Civil servants at the Ministry of Defence have told the Independent that they are "outraged'' by the preference shown by ministers for the US-based Boeing Chinook helicopter which could damage the Westland company's hopes of winning up to £3bn in worldwide orders for its utility EH101 helicopter.
Some MPs last night warned it would be a body blow to the company and seriously damage the Tories' chances of holding on to seats in the West Country at the next election.
Senior defence sources confirmed that they were supporting the RAF preference for the Chinook, which Boeing has been producing for 30 years. Although a final decision has yet to be reached, Westland is fighting to secure part of the order.
A ministerial source said the MoD would not allow the helicopter order to be a repeat of the battle over that for Hercules transport aircraft in December, when defence ministers were forced into a compromise by Michael Heseltine, the President of the Board of Trade.
Mr Heseltine intervened and persuaded Cabinet colleagues to keep open the option of ordering a European machine, the Future Large Aircraft, to replace part of the RAF's fleet of Hercules heavy-lift transport aircraft so technology and jobs could be protected.
The RAF is still stinging from that decision. "This is not going to be like the FLA. It is going to be decided entirely on military need for the RAF. Political considerations will not come into it,'' a ministerial source said.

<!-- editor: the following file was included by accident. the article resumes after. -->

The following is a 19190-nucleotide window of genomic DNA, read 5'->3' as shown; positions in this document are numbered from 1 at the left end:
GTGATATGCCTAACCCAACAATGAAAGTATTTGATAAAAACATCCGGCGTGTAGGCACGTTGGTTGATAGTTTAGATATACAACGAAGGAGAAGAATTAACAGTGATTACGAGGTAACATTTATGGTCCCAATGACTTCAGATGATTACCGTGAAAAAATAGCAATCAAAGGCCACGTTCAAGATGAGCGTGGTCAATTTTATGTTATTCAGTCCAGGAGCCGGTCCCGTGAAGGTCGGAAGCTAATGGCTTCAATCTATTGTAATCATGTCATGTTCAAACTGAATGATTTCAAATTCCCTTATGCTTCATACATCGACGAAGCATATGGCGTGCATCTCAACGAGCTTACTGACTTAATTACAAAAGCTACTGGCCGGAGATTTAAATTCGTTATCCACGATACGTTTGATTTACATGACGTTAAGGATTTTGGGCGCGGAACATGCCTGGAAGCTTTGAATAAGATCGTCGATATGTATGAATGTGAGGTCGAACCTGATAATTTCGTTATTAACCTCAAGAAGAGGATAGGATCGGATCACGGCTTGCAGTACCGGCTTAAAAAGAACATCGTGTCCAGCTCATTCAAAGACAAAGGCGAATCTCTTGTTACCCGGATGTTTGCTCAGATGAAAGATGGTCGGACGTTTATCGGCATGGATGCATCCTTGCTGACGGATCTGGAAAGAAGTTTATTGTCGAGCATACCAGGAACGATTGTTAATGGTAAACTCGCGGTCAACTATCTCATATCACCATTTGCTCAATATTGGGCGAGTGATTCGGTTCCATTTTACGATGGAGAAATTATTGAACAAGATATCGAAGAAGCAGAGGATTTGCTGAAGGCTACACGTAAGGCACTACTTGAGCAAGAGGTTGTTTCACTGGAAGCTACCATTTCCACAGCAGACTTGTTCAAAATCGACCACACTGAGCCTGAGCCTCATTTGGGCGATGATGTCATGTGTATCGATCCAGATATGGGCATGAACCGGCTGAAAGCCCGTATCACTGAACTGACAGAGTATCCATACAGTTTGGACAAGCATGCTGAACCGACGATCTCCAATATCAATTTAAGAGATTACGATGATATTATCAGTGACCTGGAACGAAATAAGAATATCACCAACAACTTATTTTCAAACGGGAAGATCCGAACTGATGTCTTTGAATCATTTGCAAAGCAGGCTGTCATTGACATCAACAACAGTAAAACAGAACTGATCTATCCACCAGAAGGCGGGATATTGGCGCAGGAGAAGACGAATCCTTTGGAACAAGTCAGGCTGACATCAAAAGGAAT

There were echoes of the battle over the future of Westland in 1986, when Mr Heseltine, then Secretary of State for Defence, walked out of the Cabinet to protect Britain's helicopter capacity. Industry sources said the future of the company was not now at risk, but it is almost certain the President of the Board of Trade will be urged to fight again for the company and jobs next month when the order is due to go to a Cabinet committee.
After Mr Heseltine's rearguard action, Malcolm Rifkind, the Secretary of State for Defence, in a partial victory, announced that the RAF would order 25 of the US-built aircraft, an updated version of the Hercules, called the C130J, and would leave open the option of ordering 40 to 50 FLAs.
Westland Helicopters last night made it clear it was determined to put up a ferocious fight for the helicopter order, which it hopes could bring up to 200 sales worldwide of the type being offered to the RAF.
Paddy Ashdown, the Liberal Democrat leader and MP for Yeovil, where the company is based, said: "If this is true, it is a betrayal of a specific promise by the Secretary of State for Defence. It will be a body blow to the aerospace industry and it will undermine the capacity to sell first-class helicopters on world markets."
The MoD denied a final decision had been reached. The need for the contract was established in 1987 to provide the RAF with a medium-lift helicopter to transport small squads of men and light equipment, such as Land Rovers in rapid deployment forces. TheMoD narrowed bidders down to the Chinook and the EH101, although it admitted they were "like apples and pears".
Roger Freeman, minister for defence procurement, said the MoD had to take into account the differing qualities and capabilities of both helicopters but also "the discounted whole life costs and the results of a combined operational effectiveness and investment appraisal".